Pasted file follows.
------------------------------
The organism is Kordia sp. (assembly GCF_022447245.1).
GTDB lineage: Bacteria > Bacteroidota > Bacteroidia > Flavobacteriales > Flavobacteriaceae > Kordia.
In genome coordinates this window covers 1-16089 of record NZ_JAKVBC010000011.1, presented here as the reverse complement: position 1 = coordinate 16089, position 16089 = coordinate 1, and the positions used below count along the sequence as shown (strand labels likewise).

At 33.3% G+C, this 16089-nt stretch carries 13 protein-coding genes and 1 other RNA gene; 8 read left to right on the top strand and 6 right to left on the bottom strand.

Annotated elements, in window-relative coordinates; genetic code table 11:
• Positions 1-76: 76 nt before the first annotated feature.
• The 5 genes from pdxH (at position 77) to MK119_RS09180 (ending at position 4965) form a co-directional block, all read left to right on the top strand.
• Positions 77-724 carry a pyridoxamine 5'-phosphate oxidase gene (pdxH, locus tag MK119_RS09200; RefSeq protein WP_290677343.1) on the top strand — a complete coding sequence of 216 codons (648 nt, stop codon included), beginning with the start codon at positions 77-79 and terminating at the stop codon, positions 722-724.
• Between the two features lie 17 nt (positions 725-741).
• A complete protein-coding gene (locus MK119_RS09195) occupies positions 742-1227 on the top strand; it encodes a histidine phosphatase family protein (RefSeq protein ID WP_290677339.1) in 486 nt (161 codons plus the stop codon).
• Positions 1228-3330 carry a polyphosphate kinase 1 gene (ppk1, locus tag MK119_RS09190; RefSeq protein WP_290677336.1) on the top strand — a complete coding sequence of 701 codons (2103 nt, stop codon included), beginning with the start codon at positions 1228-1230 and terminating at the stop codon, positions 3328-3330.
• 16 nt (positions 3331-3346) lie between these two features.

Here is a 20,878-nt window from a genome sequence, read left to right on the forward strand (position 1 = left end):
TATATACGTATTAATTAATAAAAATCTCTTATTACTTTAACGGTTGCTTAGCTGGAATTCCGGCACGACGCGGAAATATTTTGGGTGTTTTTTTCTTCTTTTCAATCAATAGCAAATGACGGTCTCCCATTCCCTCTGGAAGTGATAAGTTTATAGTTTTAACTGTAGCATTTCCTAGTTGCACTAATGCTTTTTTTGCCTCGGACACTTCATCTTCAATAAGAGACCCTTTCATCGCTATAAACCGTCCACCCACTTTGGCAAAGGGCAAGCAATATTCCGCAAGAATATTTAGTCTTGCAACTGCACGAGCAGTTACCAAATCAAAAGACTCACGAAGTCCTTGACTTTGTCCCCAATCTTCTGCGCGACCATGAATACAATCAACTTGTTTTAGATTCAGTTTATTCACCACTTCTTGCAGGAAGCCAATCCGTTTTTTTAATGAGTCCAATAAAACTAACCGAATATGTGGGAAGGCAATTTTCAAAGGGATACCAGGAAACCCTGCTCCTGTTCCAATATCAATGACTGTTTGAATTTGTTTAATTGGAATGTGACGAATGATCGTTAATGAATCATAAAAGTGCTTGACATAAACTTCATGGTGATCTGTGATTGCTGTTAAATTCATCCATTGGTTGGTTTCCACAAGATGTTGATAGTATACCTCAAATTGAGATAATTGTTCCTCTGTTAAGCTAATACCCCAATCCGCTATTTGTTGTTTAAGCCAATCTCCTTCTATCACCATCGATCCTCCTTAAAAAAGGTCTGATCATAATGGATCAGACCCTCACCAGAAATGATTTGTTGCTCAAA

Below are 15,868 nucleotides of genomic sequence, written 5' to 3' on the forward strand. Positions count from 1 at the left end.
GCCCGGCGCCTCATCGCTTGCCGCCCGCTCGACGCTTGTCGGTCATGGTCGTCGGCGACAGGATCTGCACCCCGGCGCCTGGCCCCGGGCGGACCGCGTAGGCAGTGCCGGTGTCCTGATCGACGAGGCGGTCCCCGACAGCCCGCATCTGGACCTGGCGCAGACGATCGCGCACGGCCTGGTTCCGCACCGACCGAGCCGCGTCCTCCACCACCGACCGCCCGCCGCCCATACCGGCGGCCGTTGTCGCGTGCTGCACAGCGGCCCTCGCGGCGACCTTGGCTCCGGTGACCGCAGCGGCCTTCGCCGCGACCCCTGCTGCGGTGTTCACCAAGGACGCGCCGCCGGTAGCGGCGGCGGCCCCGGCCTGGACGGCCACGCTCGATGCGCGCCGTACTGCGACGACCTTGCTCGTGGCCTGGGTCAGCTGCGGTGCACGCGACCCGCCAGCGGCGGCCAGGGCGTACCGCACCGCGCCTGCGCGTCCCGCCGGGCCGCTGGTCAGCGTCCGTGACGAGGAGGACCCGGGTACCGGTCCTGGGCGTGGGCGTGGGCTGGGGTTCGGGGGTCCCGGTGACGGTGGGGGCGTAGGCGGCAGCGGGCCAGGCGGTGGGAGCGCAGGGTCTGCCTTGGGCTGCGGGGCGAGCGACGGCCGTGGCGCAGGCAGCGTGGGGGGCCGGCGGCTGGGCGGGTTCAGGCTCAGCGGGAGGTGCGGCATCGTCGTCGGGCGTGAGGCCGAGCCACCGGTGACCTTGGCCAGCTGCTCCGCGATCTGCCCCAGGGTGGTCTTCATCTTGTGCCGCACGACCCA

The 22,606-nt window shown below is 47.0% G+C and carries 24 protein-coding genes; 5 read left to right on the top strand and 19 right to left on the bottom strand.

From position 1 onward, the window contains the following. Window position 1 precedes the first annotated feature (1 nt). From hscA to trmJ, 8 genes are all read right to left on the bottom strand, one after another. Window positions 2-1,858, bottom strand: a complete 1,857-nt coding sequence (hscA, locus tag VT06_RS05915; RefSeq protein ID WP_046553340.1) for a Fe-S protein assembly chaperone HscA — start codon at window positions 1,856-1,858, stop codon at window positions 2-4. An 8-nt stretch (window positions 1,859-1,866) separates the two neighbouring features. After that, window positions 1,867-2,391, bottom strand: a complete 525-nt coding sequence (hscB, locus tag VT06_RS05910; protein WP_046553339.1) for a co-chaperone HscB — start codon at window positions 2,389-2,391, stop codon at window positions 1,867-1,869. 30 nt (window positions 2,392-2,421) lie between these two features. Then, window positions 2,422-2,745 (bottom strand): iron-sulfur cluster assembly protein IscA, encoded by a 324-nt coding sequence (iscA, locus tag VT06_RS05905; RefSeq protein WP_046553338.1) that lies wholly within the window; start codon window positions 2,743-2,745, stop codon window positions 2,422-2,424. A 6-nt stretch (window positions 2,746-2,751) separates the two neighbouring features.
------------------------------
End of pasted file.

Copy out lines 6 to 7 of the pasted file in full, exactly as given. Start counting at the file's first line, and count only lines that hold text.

• Positions 1-76: 76 nt before the first annotated feature.
• The 5 genes from pdxH (at position 77) to MK119_RS09180 (ending at position 4965) form a co-directional block, all read left to right on the top strand.